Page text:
Tree Roots and Subsidence
Structural damage such as subsidence is often linked to tree roots. Not all tree roots will cause damage and there may be other issues to consider instead, such as soil type and foundation depth. Here, we look at trees growing on clay soils.
Clay soil and tree roots
Most properties in London are built on soil that is clay or mainly clay. Clay soils are known as shrinkable because they dry out (and shrink) when the weather gets warmer. In the summer, trees will take up moisture through their roots, which will dry the soil even further and can lead to a downwards shift in the foundations; this is called movement.
If tree roots close to the foundations of a building are contributing to movement, you might see some signs of subsidence including cracks around doors and windows. It’s important to remember that that cracks can appear even after just 5mm of movement, so don’t assume cracks mean structural damage has taken place.
Not all trees cause damage
Larger trees growing on soil with a heavy clay content will absorb more water from the soil than smaller varieties. Oaks are known to contribute to subsidence more than other trees. However, whether a tree is deciduous or evergreen isn’t an indicator of how much water it will take up.
In general, an Indian bean tree has low uptake while a eucalyptus absorbs more water, yet both are deciduous. Similarly, a pine is less water-dependent than a cypress; both are evergreens. If you are worried, find out if a tree close to your property has a high or low demand for water and then apply this rule of thumb: high‑demand trees will have soil drying impact over a distance that is roughly the same height of a tree. With low-demand trees, the distance is approximately half the tree’s height.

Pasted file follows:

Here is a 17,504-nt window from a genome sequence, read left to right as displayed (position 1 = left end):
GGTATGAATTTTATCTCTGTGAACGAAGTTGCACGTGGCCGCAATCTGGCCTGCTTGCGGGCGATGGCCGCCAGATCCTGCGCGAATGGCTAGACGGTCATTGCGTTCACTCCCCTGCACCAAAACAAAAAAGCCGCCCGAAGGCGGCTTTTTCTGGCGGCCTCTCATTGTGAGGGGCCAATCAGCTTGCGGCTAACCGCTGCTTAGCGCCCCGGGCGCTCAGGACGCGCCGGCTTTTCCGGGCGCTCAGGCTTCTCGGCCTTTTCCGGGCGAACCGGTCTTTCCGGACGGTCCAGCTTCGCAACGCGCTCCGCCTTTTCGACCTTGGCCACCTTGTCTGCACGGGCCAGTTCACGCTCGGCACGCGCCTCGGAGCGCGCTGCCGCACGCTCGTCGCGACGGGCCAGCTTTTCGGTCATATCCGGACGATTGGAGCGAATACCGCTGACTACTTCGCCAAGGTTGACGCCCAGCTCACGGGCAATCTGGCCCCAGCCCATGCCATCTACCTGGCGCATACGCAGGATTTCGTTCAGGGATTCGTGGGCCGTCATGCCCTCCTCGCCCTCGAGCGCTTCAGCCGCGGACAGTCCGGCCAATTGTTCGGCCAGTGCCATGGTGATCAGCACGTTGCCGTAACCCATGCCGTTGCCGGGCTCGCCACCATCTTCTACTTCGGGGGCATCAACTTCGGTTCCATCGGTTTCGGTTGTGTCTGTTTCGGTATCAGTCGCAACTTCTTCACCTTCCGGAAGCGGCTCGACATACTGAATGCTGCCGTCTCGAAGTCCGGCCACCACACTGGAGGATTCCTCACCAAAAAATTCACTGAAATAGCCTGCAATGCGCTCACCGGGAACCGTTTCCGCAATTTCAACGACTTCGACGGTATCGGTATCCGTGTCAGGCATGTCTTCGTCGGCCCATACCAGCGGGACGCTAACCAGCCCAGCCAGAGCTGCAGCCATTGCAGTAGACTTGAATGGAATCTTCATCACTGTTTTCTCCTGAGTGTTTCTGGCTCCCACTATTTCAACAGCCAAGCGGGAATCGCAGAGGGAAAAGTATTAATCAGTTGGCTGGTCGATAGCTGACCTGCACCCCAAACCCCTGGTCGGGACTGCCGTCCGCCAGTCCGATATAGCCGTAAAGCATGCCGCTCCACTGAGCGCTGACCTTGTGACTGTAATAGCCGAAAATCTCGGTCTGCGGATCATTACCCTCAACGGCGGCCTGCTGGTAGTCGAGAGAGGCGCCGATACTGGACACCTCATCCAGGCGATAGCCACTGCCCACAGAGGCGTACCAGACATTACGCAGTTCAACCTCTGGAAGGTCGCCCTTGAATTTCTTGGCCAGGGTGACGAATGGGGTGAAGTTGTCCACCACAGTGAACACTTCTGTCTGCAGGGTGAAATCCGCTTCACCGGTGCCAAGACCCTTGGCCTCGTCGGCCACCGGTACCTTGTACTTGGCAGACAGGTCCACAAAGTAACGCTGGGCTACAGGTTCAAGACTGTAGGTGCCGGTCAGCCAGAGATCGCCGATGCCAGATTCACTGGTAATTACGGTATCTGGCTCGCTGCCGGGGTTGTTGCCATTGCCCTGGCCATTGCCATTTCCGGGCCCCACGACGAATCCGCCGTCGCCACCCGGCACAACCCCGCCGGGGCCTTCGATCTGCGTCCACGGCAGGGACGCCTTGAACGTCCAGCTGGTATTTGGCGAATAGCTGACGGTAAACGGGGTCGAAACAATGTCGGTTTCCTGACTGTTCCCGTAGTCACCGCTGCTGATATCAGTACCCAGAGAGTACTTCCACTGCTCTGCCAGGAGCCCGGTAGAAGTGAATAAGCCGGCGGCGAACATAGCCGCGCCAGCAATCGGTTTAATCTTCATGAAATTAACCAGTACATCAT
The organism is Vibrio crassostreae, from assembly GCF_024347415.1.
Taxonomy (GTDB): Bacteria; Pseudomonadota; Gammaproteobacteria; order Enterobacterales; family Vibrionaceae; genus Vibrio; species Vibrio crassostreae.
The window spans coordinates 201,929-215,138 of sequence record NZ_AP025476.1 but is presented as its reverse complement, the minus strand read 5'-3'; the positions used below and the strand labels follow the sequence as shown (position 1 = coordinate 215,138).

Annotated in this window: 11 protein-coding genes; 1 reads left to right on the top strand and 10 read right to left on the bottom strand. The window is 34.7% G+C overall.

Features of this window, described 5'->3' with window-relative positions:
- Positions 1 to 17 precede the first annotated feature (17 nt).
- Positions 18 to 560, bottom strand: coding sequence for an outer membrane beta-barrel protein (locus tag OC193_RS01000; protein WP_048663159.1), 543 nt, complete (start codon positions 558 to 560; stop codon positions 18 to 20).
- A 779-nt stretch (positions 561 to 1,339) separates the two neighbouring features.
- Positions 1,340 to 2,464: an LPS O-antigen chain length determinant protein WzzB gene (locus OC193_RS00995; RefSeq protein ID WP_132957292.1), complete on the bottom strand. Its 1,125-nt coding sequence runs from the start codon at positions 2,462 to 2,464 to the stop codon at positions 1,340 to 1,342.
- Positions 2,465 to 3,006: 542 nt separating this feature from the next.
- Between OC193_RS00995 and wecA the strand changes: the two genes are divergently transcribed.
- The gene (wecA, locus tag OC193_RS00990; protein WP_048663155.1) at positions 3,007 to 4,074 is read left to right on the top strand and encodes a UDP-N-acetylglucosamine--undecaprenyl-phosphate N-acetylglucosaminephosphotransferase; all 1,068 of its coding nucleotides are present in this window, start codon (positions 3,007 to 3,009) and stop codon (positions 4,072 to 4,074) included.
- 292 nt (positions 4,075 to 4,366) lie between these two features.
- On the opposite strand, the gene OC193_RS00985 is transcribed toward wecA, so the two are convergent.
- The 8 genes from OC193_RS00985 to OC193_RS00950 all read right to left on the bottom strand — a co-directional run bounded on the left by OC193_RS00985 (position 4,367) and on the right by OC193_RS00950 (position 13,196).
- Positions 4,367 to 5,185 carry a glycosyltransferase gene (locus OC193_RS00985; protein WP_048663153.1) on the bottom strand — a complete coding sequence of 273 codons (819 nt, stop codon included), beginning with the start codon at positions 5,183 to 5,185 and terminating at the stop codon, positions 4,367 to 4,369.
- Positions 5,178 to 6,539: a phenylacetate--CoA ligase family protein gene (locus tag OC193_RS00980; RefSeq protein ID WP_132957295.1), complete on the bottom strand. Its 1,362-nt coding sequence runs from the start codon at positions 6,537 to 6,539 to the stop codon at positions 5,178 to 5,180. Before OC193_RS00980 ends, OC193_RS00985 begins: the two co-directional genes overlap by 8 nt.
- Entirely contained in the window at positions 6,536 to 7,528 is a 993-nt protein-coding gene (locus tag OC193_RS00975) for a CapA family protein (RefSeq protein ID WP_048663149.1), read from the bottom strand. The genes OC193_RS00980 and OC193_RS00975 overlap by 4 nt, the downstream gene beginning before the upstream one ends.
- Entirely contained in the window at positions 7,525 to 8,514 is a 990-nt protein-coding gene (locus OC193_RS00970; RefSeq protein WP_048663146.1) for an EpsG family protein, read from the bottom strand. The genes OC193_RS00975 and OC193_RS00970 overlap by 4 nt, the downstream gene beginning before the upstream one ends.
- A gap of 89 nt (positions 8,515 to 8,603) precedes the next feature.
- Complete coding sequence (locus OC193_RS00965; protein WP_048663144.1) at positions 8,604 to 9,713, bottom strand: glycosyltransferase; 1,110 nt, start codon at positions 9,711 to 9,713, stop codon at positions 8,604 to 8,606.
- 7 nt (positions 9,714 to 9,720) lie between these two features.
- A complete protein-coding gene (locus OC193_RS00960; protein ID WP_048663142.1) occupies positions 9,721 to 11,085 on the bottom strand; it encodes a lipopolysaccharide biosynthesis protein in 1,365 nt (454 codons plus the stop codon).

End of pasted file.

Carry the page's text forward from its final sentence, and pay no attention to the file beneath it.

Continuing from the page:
If you notice cracks in the summer, they may well be related to the proliferation of tree roots or other vegetation drying out the soil. The likelihood is increased if cracks appear on walls that are close to or bordered by trees and shrubs.
Cracks that appear over the colder months are probably signs of differential settlement or that your drains are leaking. And while tree roots tend to grow towards a source of water, such as a broken drain, they aren’t strong enough to cause footings (usually the layer of concrete below a foundation) to move.